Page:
foot candles, and the result plotted on the industrial visual field
chart. The readings should be taken, if possible, without restriction
to the field covered by the correction worn.
2. The amount of radial contraction in the 8 principal meridians
shall be determined. The sum of the degrees of field vision remaining
on these meridians,divided by 420 (the sum of the 8 principal radii
of the industrial visual field) will give the visual field efficiency
of one eye in per cent, subject to the proviso stated in the section
on "Minimum Limits" that a concentric central contraction of the
field to a diameter of 5 degrees reduces the visual efficiency to zero.
3. Where the impairment of field is irregular and not fairly
disclosed by the 8 radii, the impaired area should be sketched upon
the diagram on the report blank, and the computation be based on a
greater number of radii, or otherwise, as may be necessary to a fair
(c) Binocular vision.
1. Binocular vision shall be measured in all parts of the motor
field, recognized methods being used for testing. It shall be
measured with any useful correction applied.
2. Diplopia may involve the field of binocular fixation entirely or
partially. When diplopia is present, this shall be plotted on the
industrial motor field chart. This chart is divided into 20
rectangles, 4 by 5 degrees in size. The partial loss due to diplopia
is that proportional area which shows diplopia as indicated on the
plotted chart compared with the entire motor field area.
3. When diplopia involves the entire motor field, causing an
irremediable diplopia, or when there is absence of useful binocular
vision due to lack of accommodation or other reason, the loss of
coordinate visual efficiency is equal to 50% loss of the vision
existing in one eye (ordinarily the injured, or the more seriously
injured, eye); and when the diplopia is partial, the loss in visual
efficiency shall be proportional and based on the efficiency factor
value of one eye as stated in table 2. When useful correction is
applied to relieve diplopia, 5% of total motor field efficiency of
one eye shall be deducted from the percent of such efficiency
obtainable with the correction. A correction which does not improve
motor field efficiency by at least 5% of total will not ordinarily be
(3) Industrial visual efficiency of one eye. The industrial visual
efficiency of one eye is determined by obtaining the product of the
computed coordinate efficiency values of central visual acuity, of
field of vision, and of binocular vision. Thus, if central visual
acuity efficiency is 50%, visual field efficiency is 80% and the
binocular vision efficiency is 100%, the resultant visual efficiency
of the eye will be 50 × 80 × 100 = 40%. Should useful binocular
vision be absent in all of the motor field so that binocular
efficiency is reduced to 50%, the visual efficiency would be 50 × 80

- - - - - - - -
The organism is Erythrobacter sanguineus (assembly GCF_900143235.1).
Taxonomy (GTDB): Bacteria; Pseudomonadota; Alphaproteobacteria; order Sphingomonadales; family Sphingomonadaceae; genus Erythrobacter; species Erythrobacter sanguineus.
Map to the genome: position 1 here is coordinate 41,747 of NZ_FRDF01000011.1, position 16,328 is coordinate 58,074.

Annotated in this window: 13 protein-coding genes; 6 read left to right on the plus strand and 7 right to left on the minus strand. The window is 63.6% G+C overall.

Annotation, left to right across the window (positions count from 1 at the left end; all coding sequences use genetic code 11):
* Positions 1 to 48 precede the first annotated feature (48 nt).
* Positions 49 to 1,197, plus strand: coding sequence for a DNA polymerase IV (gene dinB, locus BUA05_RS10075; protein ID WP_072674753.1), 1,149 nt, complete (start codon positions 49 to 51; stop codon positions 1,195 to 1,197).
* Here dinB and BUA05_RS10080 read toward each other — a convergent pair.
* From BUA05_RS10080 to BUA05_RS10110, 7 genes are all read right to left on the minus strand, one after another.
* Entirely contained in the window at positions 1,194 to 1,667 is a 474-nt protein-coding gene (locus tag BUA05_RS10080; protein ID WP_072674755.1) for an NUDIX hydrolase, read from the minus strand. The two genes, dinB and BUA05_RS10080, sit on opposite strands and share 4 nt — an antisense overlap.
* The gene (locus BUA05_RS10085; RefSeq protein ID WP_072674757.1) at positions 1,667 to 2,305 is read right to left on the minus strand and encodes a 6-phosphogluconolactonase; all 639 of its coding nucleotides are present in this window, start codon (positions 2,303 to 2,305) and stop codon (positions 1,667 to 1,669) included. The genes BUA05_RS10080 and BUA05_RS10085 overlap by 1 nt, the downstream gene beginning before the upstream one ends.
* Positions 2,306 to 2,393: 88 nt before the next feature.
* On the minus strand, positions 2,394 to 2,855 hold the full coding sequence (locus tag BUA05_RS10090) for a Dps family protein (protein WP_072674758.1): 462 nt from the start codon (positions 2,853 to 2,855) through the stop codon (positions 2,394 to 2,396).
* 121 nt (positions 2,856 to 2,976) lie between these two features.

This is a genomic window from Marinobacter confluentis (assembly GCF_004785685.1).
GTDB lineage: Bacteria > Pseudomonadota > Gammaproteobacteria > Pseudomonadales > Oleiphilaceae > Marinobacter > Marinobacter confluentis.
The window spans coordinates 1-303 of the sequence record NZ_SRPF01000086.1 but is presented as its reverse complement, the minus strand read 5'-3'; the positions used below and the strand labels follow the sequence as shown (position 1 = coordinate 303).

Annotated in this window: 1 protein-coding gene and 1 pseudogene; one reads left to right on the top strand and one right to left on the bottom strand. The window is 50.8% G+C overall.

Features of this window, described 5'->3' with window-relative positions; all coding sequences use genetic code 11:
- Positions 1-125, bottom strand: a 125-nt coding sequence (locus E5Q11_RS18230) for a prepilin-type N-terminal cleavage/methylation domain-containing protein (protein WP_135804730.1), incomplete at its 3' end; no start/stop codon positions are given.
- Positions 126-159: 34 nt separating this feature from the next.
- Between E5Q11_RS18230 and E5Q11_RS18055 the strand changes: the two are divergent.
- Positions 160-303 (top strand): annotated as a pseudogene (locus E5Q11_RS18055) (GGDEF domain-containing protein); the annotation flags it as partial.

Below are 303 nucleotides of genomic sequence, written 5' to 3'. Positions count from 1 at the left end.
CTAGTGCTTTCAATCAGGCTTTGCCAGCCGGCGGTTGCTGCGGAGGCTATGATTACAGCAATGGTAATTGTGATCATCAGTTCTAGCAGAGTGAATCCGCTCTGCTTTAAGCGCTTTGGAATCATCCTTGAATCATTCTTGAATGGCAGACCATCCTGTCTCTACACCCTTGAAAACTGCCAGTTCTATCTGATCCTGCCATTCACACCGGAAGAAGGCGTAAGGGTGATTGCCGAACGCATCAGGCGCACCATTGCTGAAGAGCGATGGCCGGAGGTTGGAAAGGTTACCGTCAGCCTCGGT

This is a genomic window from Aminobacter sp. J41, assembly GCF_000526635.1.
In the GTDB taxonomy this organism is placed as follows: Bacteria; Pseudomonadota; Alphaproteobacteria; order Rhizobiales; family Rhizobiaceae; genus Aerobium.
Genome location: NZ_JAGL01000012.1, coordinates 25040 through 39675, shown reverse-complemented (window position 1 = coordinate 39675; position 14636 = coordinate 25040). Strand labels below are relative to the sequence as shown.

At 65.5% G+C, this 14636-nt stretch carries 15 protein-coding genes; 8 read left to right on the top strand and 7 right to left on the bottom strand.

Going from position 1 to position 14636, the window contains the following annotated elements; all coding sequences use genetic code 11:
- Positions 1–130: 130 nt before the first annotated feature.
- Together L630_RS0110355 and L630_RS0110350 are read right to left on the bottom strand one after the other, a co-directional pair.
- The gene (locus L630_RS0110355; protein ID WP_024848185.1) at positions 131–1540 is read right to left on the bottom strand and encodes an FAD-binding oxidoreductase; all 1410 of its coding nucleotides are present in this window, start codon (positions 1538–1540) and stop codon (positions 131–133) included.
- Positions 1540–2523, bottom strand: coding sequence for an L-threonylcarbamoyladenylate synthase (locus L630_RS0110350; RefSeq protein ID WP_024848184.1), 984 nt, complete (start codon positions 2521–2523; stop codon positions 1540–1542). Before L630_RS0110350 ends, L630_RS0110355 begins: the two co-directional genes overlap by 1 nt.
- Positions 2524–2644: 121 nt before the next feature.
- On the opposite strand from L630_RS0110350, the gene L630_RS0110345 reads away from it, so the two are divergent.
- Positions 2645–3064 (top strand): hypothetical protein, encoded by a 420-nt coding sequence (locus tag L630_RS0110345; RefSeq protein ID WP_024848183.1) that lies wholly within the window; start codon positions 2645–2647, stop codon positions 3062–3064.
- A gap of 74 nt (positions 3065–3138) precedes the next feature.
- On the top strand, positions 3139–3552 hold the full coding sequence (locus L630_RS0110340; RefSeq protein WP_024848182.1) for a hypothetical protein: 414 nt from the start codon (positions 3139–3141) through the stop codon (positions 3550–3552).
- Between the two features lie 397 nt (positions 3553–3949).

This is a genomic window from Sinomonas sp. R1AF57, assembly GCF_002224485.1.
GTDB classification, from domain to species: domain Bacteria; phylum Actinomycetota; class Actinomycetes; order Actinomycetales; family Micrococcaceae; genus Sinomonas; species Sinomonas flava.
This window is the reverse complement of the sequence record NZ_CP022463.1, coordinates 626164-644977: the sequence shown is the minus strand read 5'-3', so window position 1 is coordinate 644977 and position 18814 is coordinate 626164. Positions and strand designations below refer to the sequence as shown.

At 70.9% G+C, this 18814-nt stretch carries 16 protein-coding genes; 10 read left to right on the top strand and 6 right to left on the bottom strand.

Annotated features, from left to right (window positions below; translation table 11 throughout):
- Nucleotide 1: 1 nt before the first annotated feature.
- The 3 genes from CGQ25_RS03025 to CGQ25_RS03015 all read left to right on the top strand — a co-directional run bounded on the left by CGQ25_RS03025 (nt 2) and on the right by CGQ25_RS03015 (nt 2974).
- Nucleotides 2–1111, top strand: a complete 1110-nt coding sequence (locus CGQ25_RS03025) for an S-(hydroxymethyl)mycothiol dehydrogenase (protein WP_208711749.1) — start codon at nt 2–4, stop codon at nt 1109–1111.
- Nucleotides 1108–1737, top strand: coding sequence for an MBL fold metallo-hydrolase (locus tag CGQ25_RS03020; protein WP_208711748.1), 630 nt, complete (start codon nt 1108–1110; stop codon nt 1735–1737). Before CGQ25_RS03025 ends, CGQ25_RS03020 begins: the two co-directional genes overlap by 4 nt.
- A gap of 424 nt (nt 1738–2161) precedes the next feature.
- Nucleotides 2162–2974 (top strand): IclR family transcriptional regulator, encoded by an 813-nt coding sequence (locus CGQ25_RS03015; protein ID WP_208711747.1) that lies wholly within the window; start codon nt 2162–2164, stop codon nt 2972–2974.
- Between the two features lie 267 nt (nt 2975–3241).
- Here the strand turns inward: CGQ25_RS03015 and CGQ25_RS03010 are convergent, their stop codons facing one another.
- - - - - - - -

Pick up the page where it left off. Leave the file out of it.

× 50 = 20%.
(4) Computation of compensation for impairment of vision. When the
percentage of industrial visual efficiency of each eye has been thus
determined, it is subtracted from 100%. The difference represents the
percentage impairment of each eye for industrial use. These
percentages are applied directly to the specific schedules of the
Worker's Compensation Act.
(5) Types of ocular injury not included in the disturbance of
coordinate factors. Certain types of ocular disturbance are not
included in the foregoing computations and these may result in
disabilities, the value of which cannot be computed by any scale as
yet scientifically possible of deduction. Such are disturbances of
accommodation not previously provided for in these rules, of color
vision, of adaptation to light and dark, metamorphopsia, entropion,
ectropion, lagophthalmos, epiphora, and muscle disturbances not
included under diplopia. For such disabilities additional
compensation shall be awarded, but in no case shall such additional
award make the total compensation for loss in industrial visual
efficiency greater than that provided by law for total permanent
(6) Miscellaneous rules.
(a) Compensation shall not be computed until all adequate and
reasonable operations and treatment known to medical science have
been attempted to correct the defect. Further, before there shall be
made the final examination on which compensation is to be computed,
at least 3 months shall have elapsed after the last trace of visible
inflammation has disappeared, except in cases of disturbance of
extrinsic ocular muscles, optic nerve atrophy, injury of the retina,
sympathetic ophthalmia, and traumatic cataract; in such cases, at
least 12 months and preferably not more than 16 months shall
intervene before the examination shall be made on which final
compensation is to be computed. In case the injury is one which may
cause cataract, optic atrophy, disturbance of the retina, or other
conditions, which may further impair vision after the time of the
final examination, note thereof should be made by the examining
physician on his report.
(b) In cases of additional loss in visual efficiency, when it is
known that there was present a preexisting subnormal vision,
compensation shall be based on the loss incurred as a result of eye
injury or occupational condition specifically responsible for the
additional loss. In case there exists no record or no adequate and
positive evidence of preexisting subnormal vision, it shall be
assumed that the visual efficiency prior to any injury was 100%. In
order to effect the above purpose, the examining physician should
carefully distinguish, in regard to each of the coordinate factors,
between impairments resulting from the injury and impairments not so
resulting as established by the type of proof here stated. Such other
impairments should, however, be also reported, separately.
Computation must occasionally also be made of impairment of vision
not resulting from the injury, as, for instance, for the purpose of
computing additional indemnity due under the provisions of the
Worker's Compensation Act on account of preexisting disability of one
or both eyes.
Note: Example of computation covering partial disability to a single
Note: Example of computation covering partial disability to both
Note: Example of compensation covering enucleation of one eye and
partial disability of the other eye -
History: 1-2-56; am. Register, January, 1960, No. 49, eff. 2-1-60;
am. Register, October, 1965, No. 118, eff. 11-1-65; r. and recr.
Register, September, 1972, No. 201, eff. 10-1-72; am. (1) to (4), r.
(5), renum. (6) and (7) to be (5) and (6), cr. (7) and am. (8),
Register, September, 1975, No. 237, eff. 10-1-75; am. (intro.), (2)
to (4), (6), (8) and (9), Register, September, 1986, No. 369, eff. 10-